Finding a balance between the needs of humans with those of the natural environment has always been a challenge. There is substantial difficulty trying to manage the Earth’s resources – its land, water, plants, and animals – because of many complex problems that arise in doing so. Different groups of people compete for access to natural resources, but what happens when these groups find themselves pushing a plant or animal species to the brink of extinction? Can global mapping projects solve these predicaments?
The Dwindling Leatherback Turtle Population
Leatherback turtles are one of those groups of animals dwindling in population numbers because of human activity, and a new mapping study from the Royal Society is hoping to find the right balance between the turtles and human interests in the Pacific Ocean. The leatherback sea turtle, also known by its scientific name Dermochelys coriacea, is the largest of all living turtles. Yet, this species is also one of the most endangered because its population has rapidly declined in recent decades. There are estimates that the numbers of these turtles have gone down as much as ninety percent since the 1980s.
Not surprisingly, the biggest threat to leatherback turtles is humans. In the Pacific Ocean, this danger comes from longline fishing industries that place thousands of hooks into the water in order to catch fish. The turtles are being killed when they swim into their lines in order to go after the bait and become entangled. It is not that the fisheries are doing this on purpose, though. The turtles and other marine life end up caught in this bycatch because of where these practices are being done.
Mapping Leatherback Turtles
This mapping project from the Royal Society is helping to alleviate the problem by locating the areas where the turtles and fisheries come into contact with each other. Researchers did this by mapping the movements of GPS-tracked turtles and combining that data with fishery locations. The problem, however, is much more complex. Dozens of nations use the Pacific Ocean for fishing, and it is not always clear who is in charge of different management zones. It also has proven difficult to locate problem areas where this bycatch is happening. Fisheries are not always willing to give information on where and when they are catching turtles.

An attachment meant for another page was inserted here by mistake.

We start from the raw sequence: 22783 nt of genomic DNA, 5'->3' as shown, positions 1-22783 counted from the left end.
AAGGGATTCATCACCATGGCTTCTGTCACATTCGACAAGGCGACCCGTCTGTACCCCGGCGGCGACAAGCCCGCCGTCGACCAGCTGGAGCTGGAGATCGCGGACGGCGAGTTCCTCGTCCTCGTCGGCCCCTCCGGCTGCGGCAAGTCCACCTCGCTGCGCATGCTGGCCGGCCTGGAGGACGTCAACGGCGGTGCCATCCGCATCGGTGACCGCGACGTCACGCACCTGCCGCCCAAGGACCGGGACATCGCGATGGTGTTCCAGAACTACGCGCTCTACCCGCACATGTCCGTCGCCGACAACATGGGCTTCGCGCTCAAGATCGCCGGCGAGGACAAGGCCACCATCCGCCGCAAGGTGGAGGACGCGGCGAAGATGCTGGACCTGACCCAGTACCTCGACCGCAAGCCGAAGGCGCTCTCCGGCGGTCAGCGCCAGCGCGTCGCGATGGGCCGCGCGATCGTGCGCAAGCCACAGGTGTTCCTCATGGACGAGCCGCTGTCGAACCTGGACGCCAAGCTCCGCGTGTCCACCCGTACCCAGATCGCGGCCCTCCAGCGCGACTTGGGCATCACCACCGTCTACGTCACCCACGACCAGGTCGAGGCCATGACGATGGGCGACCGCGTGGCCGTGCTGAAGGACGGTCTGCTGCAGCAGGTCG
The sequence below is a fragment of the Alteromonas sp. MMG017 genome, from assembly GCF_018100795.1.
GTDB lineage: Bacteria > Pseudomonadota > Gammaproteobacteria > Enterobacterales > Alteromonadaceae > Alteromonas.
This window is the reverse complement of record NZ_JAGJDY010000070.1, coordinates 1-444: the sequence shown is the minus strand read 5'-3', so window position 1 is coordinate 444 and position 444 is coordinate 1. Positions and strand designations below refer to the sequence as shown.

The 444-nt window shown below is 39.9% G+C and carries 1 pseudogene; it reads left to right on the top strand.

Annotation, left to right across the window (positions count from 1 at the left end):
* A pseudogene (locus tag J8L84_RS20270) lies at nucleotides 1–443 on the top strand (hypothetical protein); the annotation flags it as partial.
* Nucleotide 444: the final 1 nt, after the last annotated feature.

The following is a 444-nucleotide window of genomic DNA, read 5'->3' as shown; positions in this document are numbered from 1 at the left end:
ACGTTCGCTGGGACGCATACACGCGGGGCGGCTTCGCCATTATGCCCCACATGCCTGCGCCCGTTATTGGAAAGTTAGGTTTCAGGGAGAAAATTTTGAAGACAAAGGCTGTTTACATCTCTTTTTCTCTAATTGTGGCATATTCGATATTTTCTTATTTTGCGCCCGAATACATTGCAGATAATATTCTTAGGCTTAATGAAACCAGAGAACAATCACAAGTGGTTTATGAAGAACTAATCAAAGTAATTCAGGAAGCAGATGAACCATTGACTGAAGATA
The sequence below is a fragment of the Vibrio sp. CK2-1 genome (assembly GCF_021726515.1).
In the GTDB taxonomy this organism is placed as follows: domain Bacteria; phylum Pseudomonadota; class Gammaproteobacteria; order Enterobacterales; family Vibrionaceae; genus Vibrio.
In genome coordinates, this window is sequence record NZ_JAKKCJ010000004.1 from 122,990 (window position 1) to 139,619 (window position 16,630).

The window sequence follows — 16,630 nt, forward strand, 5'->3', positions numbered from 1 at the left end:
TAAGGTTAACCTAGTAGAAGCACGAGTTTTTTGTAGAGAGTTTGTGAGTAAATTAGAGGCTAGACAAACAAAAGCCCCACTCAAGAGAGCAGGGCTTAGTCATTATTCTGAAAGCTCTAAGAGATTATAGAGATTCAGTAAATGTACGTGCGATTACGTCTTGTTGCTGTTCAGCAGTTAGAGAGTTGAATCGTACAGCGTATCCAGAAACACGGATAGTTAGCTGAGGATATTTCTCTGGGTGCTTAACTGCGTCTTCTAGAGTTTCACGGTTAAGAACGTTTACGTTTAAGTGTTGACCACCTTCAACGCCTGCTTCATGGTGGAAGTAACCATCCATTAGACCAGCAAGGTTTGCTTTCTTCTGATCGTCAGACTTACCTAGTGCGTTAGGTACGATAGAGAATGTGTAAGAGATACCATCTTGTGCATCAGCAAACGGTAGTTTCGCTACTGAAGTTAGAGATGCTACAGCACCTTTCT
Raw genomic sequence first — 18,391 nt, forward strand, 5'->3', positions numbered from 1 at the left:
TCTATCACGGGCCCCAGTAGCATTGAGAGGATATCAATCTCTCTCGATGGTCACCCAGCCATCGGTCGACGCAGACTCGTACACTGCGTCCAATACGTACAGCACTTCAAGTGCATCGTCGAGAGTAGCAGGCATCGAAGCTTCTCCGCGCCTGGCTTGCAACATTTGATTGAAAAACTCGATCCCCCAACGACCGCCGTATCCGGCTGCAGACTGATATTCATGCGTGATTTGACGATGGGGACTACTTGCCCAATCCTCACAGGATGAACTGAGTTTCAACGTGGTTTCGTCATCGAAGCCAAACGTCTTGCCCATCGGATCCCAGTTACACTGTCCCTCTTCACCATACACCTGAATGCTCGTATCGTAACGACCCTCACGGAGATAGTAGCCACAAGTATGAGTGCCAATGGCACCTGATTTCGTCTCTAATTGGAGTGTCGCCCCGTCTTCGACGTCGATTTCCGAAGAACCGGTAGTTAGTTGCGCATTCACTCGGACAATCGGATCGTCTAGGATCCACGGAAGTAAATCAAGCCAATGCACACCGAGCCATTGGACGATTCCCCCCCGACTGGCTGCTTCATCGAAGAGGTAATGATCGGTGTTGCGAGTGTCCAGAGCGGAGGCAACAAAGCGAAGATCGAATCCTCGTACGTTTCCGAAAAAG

On the other hand, the Royal Society hopes this fishery bycatch that is endangering leatherback turtles will soon become a thing of the past. According to the study’s lead author, John Roe, leatherback turtles revisit the same nesting beaches year after year, so if the fisheries are willing to relocate their lines, they can make the ocean a safer place for the turtles. Researchers involved in the study also point out that closing longline fishing to certain parts of the Pacific can promote both the survival of the turtles and the well-being of the commercial fishing industry.
In this case, the solution to saving the leatherback turtle is flexibility. If fisheries can move their lines to places the turtles are unlikely to visit, this will significantly reduce the numbers of turtles caught in their lines. Both mapping technology and international cooperation are vital for helping manage the interests of humans with those of these turtles.
“GPS Traffic Maps for Leatherback Turtles Show Hotspots to Prevent Accidental Fishing Deaths.” Drexel University. N.p., 8 Jan. 2014. Retrieved 18 Jan. 2014. <http://drexel.edu/now/news-media/releases/archive/2014/January/Mapping-Leatherback-Turtle-Hotspots/>.
“Predicting bycatch hotspots for endangered leatherback turtles on longlines in the Pacific Ocean.” John H. Roe, Stephen J. Morreale, Frank V. Paladino, George L. Shillinger, Scott R. Benson, Scott A. Eckert, Helen Bailey, Pilar Santidrián Tomillo, Steven J. Bograd, Tomoharu Eguchi, Peter H. Dutton, Jeffrey A. Seminoff, Barbara A. Block, and James R. Spotila. Proc R Soc B 2014 281: 20132559. Retrieved 18 Jan. 2014. <http://rspb.royalsocietypublishing.org/content/281/1777/20132559>.